How ‘helicopter parenting’ is ruining America’s children – Los Angeles Times

College freshmen will soon head home for the holidays, ready to fill in their parents on all the fresh experiences in their new lives. Or not. For today’s younger generation, there may be nothing to tell the folks, who are already in touch with their kids all day, every day. Julie Lythcott-Haims thinks that is not a good thing. She spent 10 years as the first dean of freshmen at Stanford University (her alma mater), and she has mined those years for her book, “How to Raise an Adult,” published in June. “Helicopter parenting” is a term from the 1990s; now Mom and Dad aren’t swooping in physically, they’re hovering via smartphone, literally taking their offspring in hand. Worse, the kids are happy to go along with it — maybe they can’t do without it.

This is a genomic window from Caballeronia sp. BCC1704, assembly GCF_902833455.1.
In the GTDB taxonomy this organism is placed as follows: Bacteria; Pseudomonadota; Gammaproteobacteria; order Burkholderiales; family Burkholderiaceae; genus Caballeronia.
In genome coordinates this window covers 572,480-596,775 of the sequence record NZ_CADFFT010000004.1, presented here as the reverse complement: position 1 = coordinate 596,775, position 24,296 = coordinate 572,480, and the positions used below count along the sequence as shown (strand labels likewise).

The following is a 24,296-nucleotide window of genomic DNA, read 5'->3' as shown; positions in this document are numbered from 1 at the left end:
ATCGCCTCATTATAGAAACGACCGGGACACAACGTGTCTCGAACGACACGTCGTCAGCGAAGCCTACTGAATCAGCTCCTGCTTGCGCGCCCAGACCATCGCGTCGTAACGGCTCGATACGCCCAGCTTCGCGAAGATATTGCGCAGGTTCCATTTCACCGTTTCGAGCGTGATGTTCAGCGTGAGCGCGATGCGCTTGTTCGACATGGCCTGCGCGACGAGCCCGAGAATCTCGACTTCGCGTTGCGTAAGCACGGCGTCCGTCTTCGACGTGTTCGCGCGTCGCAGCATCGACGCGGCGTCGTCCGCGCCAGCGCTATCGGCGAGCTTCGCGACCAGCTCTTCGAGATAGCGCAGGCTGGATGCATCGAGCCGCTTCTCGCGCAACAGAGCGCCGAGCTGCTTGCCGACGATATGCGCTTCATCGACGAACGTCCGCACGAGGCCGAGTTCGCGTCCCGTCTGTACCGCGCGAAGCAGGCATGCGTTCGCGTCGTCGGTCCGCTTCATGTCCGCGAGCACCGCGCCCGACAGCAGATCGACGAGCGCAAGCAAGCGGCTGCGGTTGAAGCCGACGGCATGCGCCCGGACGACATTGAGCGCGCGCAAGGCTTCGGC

You saw this problem not only at Stanford but in your own home.

Working with the quote-unquote best and brightest, I was seeing more and more [students] who seemed less and less capable of doing the stuff of life. They were incredibly accomplished in the transcript and GPA sense but less with their own selves, evidenced by how frequently they communicated with a parent, texting multiple times a day, needing a parent to tell them what to do.

I’d been scolding other people for five or six years. One night I started cutting my 10-year-old son’s meat and realized I was enabling dependence on me. I could see the link between parenting and why my college students, though very accomplished academically, were rather existentially impotent.